To acquaint customers with the burgeoning category, store owners are tapping into a variety of marketing tactics, such as sponsoring local fitness walks and creating wellness concept areas in their stores. Some are even reaching out to medical professionals to educate them on the features and benefits of this new breed of footwear.
In February, The Next Step, in Tampa, Fla., shared an exhibitor booth with MBT at the Gasparilla Distance Classic, a running event that donates money to local charitable youth organizations and running programs. According to The Next Step owner Carole Kalman, the goal was to have 1,000 participating runners try on a pair of MBTs. In addition, the store brought its own MBT inventory to sell on-site. By showcasing the footwear at the event, Kalman said, even those who didn’t buy a pair may have been enticed to visit the store later to learn more about the shoes. “These events linger in people’s minds,” she said, noting that a large percentage of those who stopped by the booth did in fact come to the store to check out the shoes again.
Like The Next Step, Chicago-based Hanig’s Footwear spreads the wellness word through local events. According to owner Peter Hanig, the store, in conjunction with MBT, participated in the Health & Fitness Expo at the October 2008 Bank of America Chicago Marathon. A booth by Hanig let runners view the full MBT collection, as well as purchase a pair from the store on-site. Based on the success, Hanig said he plans to team up again with MBT in August at the Rock ’n’ Roll Chicago Half Marathon.
New York-based Tip Top Shoes gets the word out by sponsoring fitness walks in collaboration with MBT. Last month, the retailer held a Saturday walk through Manhattan’s Central Park, led by Sharon Seagrave, a former Olympian who is now an MBT pro trainer. Shoes for the walk were supplied by the brand. To promote the event, Tip Top displayed signs in its front window, complete with a picture of Seagrave and her credentials. Storeowner Danny Wasserman said he believes the growing interest in the category has to do with people being more physically fit and conscious of their body maintenance. “[Vendors] started to think about how they could make shoes to keep people fit and maintain their bodies,” he said. “It’s something more than athletic footwear.”
Although wellness footwear is just part of the overall mix for most comfort retailers, Maurice Breton, owner of Comfort One Shoes in Manassas, Va., is so committed to the trend that he recently rebranded one of the chain’s four locations in Washington, D.C.’s Dupont Circle as the Sports and Wellness Center. The revamped store brings together core brands such as Cogent, MBT, Earth and SpringBoost, as well as related styles from Aetrex, New Balance and Dansko. To familiarize consumers with the new concept, Breton said he has taken a grassroots marketing approach. “We’re reaching out to the community,” he explained. “Our managers are talking to classes at Curves [fitness centers] and groups at yoga classes. In Washington, that customer understands the category.”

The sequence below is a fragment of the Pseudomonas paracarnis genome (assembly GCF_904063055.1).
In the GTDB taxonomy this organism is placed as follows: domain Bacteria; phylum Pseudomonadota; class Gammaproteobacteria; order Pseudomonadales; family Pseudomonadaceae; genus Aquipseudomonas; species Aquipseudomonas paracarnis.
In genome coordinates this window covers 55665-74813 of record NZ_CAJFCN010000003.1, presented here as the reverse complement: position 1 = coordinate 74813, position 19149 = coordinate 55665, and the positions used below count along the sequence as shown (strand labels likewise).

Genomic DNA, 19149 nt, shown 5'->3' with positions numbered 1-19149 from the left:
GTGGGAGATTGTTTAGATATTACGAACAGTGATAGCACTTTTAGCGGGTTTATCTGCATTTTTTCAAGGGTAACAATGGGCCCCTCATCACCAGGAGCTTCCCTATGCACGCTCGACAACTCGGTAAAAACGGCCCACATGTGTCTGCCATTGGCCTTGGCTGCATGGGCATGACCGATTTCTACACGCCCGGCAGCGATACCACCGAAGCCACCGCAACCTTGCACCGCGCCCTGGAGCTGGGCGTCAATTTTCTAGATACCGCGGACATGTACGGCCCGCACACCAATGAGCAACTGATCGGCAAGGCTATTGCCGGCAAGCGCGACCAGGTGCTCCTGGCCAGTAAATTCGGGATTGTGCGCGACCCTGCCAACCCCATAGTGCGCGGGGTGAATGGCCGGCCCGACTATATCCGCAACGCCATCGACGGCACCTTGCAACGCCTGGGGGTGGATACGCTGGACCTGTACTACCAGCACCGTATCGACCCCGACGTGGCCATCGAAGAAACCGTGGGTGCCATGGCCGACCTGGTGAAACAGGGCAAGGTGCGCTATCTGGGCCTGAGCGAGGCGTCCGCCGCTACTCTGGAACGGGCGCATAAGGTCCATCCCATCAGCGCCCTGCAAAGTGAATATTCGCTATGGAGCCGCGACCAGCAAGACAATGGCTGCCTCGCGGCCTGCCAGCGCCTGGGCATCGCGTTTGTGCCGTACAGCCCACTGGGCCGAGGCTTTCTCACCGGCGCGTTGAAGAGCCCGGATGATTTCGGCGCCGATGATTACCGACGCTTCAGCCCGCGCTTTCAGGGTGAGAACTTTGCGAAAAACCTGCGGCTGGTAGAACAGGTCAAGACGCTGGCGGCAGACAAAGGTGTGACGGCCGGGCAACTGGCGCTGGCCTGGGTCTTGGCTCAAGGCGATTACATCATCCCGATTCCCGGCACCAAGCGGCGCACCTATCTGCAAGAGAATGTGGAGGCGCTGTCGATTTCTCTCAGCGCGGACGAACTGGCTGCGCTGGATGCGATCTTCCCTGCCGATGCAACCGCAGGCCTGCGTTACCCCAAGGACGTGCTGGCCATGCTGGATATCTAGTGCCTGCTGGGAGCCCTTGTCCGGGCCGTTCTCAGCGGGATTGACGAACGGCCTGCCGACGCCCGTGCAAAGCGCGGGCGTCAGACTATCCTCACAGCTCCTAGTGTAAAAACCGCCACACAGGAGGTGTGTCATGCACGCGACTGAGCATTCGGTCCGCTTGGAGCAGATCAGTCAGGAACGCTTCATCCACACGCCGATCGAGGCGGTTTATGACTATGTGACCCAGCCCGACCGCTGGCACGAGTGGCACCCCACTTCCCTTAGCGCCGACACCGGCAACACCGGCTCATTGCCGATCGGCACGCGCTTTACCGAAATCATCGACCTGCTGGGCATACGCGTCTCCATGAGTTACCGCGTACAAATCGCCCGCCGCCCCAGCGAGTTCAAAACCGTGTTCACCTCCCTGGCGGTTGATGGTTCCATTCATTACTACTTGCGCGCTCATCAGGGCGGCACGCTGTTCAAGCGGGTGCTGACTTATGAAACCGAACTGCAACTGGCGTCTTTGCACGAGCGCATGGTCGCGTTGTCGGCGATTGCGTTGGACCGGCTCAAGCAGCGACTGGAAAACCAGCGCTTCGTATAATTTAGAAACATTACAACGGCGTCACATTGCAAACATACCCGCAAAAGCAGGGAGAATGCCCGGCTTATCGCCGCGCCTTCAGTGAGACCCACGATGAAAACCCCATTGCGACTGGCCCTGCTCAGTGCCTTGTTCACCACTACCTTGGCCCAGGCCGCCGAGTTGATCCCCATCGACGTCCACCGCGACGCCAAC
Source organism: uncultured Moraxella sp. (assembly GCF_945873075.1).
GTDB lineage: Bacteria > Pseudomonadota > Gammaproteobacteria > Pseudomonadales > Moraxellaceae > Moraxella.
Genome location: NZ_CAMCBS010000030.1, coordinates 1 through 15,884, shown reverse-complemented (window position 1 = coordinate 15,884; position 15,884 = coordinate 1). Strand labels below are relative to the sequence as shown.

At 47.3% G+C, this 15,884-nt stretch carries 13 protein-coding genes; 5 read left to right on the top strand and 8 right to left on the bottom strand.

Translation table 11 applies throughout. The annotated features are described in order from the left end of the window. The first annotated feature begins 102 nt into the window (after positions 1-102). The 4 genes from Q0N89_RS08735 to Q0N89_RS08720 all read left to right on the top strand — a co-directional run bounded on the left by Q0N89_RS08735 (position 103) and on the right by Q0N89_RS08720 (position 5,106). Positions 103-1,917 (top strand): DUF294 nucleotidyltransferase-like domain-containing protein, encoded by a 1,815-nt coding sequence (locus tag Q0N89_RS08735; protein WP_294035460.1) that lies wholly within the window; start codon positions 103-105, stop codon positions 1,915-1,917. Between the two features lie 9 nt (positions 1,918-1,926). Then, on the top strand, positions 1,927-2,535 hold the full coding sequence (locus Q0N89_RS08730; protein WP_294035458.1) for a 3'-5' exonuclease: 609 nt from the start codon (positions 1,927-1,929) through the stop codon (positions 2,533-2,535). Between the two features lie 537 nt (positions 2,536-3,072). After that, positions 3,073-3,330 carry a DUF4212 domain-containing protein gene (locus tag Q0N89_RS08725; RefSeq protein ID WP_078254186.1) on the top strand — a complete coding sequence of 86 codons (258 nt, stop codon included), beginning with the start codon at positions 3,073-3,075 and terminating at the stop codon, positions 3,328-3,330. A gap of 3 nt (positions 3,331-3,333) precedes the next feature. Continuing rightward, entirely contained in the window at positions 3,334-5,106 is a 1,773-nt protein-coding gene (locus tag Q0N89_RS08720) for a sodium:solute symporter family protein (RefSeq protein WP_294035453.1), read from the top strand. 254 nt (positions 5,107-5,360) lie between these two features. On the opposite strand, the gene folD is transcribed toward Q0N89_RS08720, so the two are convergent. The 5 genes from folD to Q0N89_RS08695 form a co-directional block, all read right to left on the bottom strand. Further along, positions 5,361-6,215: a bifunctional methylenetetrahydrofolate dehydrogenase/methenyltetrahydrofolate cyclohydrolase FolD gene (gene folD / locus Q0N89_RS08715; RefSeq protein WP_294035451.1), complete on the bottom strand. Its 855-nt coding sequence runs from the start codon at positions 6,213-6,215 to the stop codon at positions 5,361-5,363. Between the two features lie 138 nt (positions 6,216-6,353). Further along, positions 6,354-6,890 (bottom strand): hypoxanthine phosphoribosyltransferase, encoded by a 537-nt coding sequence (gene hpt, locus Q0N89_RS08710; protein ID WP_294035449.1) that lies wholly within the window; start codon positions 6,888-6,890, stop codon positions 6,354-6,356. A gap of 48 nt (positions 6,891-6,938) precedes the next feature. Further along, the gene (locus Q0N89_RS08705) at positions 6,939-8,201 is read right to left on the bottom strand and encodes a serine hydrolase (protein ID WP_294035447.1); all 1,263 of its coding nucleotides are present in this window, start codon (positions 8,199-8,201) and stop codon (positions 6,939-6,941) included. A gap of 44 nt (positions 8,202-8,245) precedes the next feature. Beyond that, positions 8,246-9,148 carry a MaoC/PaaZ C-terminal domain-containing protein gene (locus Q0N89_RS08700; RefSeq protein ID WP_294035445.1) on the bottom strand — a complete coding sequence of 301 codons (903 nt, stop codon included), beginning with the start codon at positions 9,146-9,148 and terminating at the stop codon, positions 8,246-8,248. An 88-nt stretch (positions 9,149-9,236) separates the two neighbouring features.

Dana Wendland, owner of Boise, Idaho-based SoleMates Comfort Footwear, took the proactive step of contacting local doctors and physical therapists to familiarize them with the technology behind such brands as Ryn and MBT. And to go a step further, Wendland also reaches out to the medical community by visiting hospitals, where she fits and sells wellness footwear to physicians and nurses.
While many retailers have opted to promote wellness on a grassroots level, others have taken a more traditional tack. Sandra Yauk, owner of Albuquerque, N.M.-based Roadrunner Footwear, uses television to promote key brands. The store, which has done numerous commercials in the past, recently added a new spot focused on Korean brand Ryn that aired on cable and local access stations.
According to Yauk, Ryn and RockStep by Taos are two new mainstream comfort additions to her store’s core therapeutic offering. “Albuquerque is an extremely fitness-oriented community,” she said. “I wanted to be able to service the entire population.”
Ray Margiano, CEO of Atlanta-based chain Foot Solutions, has gone the print route by writing a book titled “Balance Walking.” In it, he details balance-walking exercises he developed that utilize Nordic Pole Walking techniques and rocker-soled shoes by Chung Shi, a brand sold at Foot Solutions. For consumers who want a first-hand demonstration of the technique, select Foot Solutions locations have trainers who lead balance-walking groups.
Still, when it comes to encouraging consumers to experience wellness footwear, some retailers, such as Bob Schwartz, president and CEO of New York-based Eneslow, believe there is little that compares with sales associates wearing the shoes themselves. According to Schwartz, half his stores’ sales associates are in a pair of wellness footwear on a daily basis. “Every day, more staffers wear them in the store,” he said.
To demonstrate his commitment to the health benefits of the category, Schwartz is even willing to instruct consumers who purchased their wellness looks at another store on how they work. “People are welcome to come and learn how to use them, even if they bought them somewhere else,” he said.